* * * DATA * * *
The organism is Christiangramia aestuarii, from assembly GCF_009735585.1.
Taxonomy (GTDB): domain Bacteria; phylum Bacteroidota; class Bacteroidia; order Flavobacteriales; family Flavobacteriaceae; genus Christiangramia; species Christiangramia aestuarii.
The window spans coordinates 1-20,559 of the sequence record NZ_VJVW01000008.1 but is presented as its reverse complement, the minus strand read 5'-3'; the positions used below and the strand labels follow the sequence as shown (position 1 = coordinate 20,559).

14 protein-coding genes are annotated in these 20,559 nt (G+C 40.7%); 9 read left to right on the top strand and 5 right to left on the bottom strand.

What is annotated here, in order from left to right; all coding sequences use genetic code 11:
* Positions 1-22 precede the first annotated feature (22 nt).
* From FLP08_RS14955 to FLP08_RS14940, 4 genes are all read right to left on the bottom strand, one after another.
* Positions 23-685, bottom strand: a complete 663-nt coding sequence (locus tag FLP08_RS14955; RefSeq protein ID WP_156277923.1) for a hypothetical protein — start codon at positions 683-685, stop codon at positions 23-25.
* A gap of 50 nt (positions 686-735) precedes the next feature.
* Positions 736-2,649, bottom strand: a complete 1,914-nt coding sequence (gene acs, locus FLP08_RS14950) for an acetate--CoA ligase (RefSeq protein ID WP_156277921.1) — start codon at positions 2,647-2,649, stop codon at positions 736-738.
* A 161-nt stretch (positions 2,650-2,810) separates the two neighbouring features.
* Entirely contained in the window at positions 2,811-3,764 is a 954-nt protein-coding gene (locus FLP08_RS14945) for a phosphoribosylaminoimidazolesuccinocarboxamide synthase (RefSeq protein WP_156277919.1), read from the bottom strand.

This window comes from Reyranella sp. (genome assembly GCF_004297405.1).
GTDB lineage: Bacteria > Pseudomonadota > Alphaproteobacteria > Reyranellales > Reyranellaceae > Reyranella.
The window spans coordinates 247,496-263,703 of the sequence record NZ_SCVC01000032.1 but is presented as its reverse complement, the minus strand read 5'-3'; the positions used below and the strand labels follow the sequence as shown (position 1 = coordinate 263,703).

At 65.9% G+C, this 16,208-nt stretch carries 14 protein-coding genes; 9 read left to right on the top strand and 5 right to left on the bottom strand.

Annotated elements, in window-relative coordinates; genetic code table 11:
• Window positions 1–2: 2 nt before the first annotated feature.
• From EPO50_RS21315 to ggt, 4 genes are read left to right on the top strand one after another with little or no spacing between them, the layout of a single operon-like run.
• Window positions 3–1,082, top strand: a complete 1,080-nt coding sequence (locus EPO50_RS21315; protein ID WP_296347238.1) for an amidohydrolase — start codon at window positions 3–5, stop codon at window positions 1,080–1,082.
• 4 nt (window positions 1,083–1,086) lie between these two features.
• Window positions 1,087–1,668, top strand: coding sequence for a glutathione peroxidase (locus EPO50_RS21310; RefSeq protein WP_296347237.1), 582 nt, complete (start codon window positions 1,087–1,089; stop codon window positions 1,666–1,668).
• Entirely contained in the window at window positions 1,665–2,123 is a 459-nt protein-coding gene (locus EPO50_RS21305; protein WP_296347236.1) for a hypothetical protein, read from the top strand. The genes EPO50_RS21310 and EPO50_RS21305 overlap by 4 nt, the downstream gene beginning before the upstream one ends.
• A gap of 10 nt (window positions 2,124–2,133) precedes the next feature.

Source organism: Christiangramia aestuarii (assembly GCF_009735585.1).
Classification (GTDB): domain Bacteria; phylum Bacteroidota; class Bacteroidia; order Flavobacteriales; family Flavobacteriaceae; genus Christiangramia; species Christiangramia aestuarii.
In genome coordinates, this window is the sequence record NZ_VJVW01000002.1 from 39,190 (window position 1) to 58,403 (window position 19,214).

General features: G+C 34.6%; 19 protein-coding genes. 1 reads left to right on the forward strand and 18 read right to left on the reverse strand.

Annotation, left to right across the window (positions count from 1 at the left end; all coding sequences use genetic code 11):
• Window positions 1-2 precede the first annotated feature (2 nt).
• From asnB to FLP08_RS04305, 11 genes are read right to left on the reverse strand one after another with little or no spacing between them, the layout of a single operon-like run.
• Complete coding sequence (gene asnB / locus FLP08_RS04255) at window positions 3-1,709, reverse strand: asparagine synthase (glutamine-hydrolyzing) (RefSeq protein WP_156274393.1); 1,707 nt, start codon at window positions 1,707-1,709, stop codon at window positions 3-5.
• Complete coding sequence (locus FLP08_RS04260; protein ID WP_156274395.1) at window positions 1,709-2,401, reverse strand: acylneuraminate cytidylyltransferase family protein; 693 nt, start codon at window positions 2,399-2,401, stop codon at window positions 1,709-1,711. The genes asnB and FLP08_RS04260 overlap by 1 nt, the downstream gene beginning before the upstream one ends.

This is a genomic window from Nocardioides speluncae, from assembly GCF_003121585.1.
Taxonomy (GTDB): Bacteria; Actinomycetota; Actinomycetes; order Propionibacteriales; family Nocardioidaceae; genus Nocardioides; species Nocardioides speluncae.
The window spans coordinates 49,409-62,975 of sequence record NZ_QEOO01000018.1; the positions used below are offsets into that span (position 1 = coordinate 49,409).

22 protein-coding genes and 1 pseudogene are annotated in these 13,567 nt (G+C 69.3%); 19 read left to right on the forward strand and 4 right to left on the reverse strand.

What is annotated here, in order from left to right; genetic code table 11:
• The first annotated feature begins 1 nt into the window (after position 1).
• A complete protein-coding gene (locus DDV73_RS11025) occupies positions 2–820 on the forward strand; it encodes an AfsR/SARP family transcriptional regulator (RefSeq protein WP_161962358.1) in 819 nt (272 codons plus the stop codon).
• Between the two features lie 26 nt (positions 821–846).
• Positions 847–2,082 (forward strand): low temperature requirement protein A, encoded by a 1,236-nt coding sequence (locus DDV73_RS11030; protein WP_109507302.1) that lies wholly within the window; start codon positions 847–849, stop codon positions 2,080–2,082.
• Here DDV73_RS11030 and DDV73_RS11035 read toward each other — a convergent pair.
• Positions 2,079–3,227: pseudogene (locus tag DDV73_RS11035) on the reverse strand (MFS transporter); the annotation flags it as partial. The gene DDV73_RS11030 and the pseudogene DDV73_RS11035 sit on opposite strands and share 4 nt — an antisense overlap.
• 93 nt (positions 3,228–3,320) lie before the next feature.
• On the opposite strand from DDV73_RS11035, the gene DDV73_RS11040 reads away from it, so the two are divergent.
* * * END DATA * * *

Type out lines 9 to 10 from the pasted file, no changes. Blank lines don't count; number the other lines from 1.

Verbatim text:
* A gap of 50 nt (positions 686-735) precedes the next feature.
* Positions 736-2,649, bottom strand: a complete 1,914-nt coding sequence (gene acs, locus FLP08_RS14950) for an acetate--CoA ligase (RefSeq protein ID WP_156277921.1) — start codon at positions 2,647-2,649, stop codon at positions 736-738.